In 1993, the UN Security Council called for Armenian forces to cease their attacks on and occupation of a number of Azerbaijani regions. In September 1993, Turkey strengthened its forces along its border with Armenia and issued a warning to Armenia to withdraw its troops from Azerbaijan immediately and unconditionally. At the same time, Iran was conducting military maneuvers near the Nakhichevan Autonomous Republic in a move widely regarded as a warning to Armenia.[119] Iran proposed creation of a twenty-kilometer security zone along the Iranian-Azerbaijani border, where Azerbaijanis would be protected by Iranian firepower. Iran also contributed to the upkeep of camps in southwestern Azerbaijan to house and feed up to 200,000 Azerbaijanis fleeing the fighting.

Fighting continued into early 1994, with Azerbaijani forces reportedly winning some engagements and regaining some territory lost in previous months. In January 1994, Əliyev pledged that in the coming year occupied territory would be liberated and Azerbaijani refugees would return to their homes. At that point, Armenian forces held an estimated 14 percent of the area recognized as Azerbaijan, with Nagorno-Karabakh proper comprising 5 percent.[120]

However, during the first three months of 1994 the Nagorno-Karabakh Defense Army started a new offensive campaign and captured some areas thus creating a wider safety and buffer zone around Nagorno-Karabakh. By May 1994 the Armenians were in control of 20% of the territory of Azerbaijan. At that stage the Government of Azerbaijan for the first time during the conflict recognised Nagorno-Karabakh as a third party of the war and started direct negotiations with the Karabakhi authorities. As a result a cease-fire was reached on May 12, 1994, through Russian negotiation, which ended entirely with the outbreak of the 2020 Nagorno-Karabakh war.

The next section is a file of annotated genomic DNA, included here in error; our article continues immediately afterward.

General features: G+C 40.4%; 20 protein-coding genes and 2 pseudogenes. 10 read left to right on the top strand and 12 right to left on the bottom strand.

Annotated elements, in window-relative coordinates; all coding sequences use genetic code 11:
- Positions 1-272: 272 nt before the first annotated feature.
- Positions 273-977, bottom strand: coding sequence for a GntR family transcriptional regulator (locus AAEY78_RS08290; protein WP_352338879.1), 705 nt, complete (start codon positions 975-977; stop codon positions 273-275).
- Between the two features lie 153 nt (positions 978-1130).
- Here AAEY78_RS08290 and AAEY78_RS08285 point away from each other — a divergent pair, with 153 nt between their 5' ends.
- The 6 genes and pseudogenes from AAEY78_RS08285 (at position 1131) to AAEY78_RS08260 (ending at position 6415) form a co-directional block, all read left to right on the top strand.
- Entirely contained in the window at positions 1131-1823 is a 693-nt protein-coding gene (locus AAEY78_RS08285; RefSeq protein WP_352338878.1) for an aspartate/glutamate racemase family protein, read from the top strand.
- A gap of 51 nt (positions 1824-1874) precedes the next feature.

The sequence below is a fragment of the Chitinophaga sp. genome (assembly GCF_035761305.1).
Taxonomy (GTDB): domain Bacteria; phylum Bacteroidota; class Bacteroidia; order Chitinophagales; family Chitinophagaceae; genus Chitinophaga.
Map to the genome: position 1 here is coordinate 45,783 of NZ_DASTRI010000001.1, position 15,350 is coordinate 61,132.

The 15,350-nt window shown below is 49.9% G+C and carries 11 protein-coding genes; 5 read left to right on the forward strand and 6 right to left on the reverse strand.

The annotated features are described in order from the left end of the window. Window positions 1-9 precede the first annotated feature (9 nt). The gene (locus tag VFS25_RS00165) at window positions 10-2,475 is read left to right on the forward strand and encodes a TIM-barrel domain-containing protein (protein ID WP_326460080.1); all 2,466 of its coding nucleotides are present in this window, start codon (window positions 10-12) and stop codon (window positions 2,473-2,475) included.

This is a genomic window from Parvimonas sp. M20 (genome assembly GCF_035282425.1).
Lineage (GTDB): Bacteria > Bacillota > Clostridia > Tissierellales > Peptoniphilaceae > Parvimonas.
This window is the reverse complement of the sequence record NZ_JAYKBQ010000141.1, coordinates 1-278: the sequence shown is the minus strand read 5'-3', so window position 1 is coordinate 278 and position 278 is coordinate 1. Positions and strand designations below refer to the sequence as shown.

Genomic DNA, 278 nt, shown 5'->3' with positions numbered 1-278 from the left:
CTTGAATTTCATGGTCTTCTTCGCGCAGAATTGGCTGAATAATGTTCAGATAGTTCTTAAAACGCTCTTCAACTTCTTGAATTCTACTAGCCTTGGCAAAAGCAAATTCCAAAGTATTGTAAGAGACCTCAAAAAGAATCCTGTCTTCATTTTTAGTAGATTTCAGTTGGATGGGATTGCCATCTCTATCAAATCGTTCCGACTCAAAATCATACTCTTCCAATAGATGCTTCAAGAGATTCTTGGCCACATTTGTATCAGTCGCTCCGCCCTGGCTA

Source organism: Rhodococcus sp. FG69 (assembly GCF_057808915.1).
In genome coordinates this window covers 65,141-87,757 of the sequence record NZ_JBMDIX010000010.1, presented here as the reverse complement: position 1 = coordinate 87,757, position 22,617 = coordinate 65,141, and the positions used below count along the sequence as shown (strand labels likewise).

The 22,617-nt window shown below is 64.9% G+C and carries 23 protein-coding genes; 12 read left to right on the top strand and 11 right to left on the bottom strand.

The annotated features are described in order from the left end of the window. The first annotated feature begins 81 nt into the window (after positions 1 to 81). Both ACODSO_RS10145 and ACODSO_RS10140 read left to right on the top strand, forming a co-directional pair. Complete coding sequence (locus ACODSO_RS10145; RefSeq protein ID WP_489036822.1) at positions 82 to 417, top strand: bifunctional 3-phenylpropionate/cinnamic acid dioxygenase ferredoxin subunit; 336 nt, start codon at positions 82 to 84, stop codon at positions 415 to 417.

As a result of the war for Nagorno-Karabakh safety and independence, Azerbaijanis were driven out of Nagorno-Karabakh and territories adjacent to Nagorno-Karabakh. Those are still under control of the Nagorno-Karabakh Armenian military. With the support of Soviet/Russian military forces, Azerbaijanis forced out tens of thousand Armenians from Shahumyan region. Armenians remain in control of the Soviet-era autonomous region, and a strip of land called the Lachin corridor linking it with the Republic of Armenia; as well as the so-called 'security zone'—strips of territory along the region's borders that had been used by Azerbaijani artillery during the war. The Shahumyan region remains under the control of Azerbaijan.


Timeline of Artsakh history
Starting Date Sovereign State/Region Artsakh Proper
592 BC [121] Iran (Medes) Unknown (Urtekhini?)
549 BC Iran (Achaemenid dynasty)
321 BC
200 BC [122] Armenia (Artaxiad dynasty) Province of Artsakh [note 1]
53 BC [123] Iran (Arsacid dynasty) Armenia (Artaxiad dynasty)
36 BC  Rome
35 BC Armenia (Artaxiad dynasty)
33 BC  Rome Armenia (Artaxiad dynasty)
36 Iran (Arsacid dynasty)
47  Rome
51 [124] Iberia (Pharnavazid dynasty)
58 Armenia (Arsacid dynasty)
62 Iran (Arsacid dynasty)
63  Rome
64 Iran (Arsacid dynasty)
114 [125]  Rome Province of Armenia
118 Armenia (Arsacid dynasty)
252 Iran (Sassanian dynasty) Armenia (Arsacid dynasty)
287  Rome
363 Iran (Sassanian dynasty) Albania (Mihranid dynasty)
376 Armenia (Arsacid dynasty)
387 Iran (Sassanian dynasty) Albania (Mihranid dynasty)